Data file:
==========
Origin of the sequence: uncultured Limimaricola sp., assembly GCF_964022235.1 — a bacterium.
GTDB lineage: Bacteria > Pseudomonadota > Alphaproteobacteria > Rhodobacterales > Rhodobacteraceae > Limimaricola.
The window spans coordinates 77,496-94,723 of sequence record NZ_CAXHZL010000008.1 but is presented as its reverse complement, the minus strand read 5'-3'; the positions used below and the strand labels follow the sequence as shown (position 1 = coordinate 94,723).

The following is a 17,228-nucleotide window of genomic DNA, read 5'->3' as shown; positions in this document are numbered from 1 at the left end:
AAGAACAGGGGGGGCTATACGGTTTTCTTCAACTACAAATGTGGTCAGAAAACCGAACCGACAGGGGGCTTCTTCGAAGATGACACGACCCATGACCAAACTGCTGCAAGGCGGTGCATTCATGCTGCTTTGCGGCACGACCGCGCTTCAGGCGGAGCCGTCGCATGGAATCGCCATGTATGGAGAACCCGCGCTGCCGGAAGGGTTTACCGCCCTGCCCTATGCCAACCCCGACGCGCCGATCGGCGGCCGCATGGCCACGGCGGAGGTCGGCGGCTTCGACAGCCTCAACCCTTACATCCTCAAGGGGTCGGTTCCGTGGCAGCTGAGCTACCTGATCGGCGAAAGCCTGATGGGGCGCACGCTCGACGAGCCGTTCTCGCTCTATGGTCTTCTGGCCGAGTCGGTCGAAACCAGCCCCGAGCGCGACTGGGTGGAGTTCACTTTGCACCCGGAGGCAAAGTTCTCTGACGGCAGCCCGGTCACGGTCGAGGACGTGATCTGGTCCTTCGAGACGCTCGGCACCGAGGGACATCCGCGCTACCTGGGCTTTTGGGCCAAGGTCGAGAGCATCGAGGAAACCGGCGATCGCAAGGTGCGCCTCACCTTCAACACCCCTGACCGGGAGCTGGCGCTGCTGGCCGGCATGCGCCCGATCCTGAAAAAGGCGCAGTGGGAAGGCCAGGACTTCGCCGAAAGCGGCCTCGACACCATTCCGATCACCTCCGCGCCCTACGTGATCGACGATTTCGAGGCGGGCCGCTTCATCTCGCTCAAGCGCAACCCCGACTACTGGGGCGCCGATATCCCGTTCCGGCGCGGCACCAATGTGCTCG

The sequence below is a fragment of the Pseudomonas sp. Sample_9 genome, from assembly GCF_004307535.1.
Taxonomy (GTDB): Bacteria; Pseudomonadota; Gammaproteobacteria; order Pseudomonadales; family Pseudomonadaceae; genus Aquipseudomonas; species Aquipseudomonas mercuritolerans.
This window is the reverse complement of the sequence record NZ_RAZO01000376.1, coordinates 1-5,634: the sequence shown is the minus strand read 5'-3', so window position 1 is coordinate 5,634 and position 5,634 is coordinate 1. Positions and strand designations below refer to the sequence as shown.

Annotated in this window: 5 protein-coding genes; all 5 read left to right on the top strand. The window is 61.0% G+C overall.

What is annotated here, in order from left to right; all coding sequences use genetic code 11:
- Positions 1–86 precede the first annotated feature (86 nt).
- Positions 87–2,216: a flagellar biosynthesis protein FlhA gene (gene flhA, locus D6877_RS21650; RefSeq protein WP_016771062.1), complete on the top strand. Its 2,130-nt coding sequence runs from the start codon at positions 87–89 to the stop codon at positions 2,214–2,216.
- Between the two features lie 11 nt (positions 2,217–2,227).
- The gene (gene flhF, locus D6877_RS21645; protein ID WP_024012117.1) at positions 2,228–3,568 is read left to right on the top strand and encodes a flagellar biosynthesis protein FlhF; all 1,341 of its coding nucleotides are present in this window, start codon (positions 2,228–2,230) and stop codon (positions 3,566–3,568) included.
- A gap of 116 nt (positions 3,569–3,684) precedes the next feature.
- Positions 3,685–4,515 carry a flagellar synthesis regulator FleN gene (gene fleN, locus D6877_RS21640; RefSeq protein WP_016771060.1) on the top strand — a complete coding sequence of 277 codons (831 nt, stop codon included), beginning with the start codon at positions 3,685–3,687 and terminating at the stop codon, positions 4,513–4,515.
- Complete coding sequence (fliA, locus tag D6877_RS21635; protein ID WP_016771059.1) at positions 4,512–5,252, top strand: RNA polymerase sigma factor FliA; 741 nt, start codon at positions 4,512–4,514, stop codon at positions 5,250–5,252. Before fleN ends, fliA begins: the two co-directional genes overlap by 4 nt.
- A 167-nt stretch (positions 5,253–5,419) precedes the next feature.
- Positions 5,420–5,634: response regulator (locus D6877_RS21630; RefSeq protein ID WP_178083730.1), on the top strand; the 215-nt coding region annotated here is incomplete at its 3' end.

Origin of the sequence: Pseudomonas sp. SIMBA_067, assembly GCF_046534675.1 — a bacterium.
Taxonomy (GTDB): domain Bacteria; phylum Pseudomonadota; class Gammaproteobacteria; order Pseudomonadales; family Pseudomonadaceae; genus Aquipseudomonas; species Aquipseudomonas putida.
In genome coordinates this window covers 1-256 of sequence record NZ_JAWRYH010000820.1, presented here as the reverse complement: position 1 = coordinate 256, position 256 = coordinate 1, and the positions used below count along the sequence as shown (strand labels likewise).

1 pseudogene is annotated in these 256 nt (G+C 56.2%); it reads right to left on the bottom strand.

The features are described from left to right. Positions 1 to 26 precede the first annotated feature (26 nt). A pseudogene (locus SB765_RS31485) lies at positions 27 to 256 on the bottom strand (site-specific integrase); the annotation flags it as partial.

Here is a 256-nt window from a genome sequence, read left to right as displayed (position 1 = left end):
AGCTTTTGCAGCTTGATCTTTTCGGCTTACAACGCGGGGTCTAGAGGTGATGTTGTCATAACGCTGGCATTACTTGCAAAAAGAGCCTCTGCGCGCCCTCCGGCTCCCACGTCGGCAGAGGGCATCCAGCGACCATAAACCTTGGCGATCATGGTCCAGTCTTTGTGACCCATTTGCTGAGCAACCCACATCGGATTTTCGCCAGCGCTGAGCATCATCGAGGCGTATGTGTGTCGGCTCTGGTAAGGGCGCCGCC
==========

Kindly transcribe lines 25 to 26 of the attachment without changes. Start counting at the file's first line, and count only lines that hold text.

Here is a 256-nt window from a genome sequence, read left to right as displayed (position 1 = left end):
AGCTTTTGCAGCTTGATCTTTTCGGCTTACAACGCGGGGTCTAGAGGTGATGTTGTCATAACGCTGGCATTACTTGCAAAAAGAGCCTCTGCGCGCCCTCCGGCTCCCACGTCGGCAGAGGGCATCCAGCGACCATAAACCTTGGCGATCATGGTCCAGTCTTTGTGACCCATTTGCTGAGCAACCCACATCGGATTTTCGCCAGCGCTGAGCATCATCGAGGCGTATGTGTGTCGGCTCTGGTAAGGGCGCCGCC